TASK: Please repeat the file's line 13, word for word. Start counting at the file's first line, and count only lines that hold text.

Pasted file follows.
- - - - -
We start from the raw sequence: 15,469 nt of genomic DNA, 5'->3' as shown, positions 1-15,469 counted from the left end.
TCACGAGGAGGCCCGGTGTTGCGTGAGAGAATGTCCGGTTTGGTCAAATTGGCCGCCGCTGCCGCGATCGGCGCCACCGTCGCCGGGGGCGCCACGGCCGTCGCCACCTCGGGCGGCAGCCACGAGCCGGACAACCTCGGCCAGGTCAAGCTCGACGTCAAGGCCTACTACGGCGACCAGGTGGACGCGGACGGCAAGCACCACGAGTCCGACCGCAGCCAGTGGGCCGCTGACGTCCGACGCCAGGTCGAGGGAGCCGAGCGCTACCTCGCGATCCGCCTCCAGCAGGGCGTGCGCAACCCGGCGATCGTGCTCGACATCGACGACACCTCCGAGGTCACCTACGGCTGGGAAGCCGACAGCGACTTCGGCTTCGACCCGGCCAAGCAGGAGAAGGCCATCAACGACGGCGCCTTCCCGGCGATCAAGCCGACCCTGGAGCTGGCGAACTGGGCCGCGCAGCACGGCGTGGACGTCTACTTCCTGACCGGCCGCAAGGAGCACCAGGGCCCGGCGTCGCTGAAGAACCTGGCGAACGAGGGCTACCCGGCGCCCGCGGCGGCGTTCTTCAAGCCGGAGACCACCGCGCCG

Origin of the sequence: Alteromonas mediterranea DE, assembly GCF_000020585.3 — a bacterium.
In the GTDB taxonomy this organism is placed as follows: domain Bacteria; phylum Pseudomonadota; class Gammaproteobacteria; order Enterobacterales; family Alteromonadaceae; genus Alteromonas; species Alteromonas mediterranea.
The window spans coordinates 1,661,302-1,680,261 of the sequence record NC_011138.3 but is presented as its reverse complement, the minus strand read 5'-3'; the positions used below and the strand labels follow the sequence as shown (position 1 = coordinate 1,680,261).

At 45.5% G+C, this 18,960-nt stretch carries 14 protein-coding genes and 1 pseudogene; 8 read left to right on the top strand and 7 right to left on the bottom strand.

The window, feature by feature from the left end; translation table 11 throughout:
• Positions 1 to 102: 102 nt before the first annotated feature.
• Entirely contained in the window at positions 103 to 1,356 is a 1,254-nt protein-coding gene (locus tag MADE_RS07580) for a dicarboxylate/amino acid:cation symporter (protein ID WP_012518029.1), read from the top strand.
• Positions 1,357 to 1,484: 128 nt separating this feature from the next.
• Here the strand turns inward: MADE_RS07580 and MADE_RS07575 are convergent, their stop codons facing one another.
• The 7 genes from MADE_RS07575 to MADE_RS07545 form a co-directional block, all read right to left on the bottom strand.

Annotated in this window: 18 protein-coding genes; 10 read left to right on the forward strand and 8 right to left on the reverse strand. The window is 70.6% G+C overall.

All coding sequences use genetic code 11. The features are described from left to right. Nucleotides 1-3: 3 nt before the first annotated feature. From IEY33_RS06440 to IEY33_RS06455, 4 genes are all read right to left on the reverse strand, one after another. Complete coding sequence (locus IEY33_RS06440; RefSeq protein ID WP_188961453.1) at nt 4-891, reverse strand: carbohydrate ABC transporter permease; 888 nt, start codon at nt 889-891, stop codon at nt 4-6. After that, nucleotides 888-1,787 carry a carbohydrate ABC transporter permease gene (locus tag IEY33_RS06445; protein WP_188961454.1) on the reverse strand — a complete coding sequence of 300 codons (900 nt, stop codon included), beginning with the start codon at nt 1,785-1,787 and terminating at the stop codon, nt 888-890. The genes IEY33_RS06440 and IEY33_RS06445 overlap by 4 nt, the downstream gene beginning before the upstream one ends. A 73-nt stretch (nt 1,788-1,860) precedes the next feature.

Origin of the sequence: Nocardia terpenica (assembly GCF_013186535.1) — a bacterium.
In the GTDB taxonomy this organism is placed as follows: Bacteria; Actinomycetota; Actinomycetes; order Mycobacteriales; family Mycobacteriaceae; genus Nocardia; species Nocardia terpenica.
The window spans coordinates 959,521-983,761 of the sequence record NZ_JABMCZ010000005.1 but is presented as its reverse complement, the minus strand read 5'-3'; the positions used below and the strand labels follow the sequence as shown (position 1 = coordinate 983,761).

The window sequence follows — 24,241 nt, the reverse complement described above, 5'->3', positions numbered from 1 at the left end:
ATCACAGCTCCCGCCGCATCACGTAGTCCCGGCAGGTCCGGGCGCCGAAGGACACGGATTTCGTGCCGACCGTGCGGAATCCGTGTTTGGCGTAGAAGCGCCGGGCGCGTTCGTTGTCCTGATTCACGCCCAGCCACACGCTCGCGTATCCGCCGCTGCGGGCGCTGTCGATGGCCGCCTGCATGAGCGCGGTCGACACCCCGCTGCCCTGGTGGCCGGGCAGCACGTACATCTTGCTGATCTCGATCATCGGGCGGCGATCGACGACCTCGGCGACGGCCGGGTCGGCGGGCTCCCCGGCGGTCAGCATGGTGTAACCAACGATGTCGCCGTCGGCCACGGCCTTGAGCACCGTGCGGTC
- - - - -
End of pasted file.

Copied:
Annotated in this window: 18 protein-coding genes; 10 read left to right on the forward strand and 8 right to left on the reverse strand. The window is 70.6% G+C overall.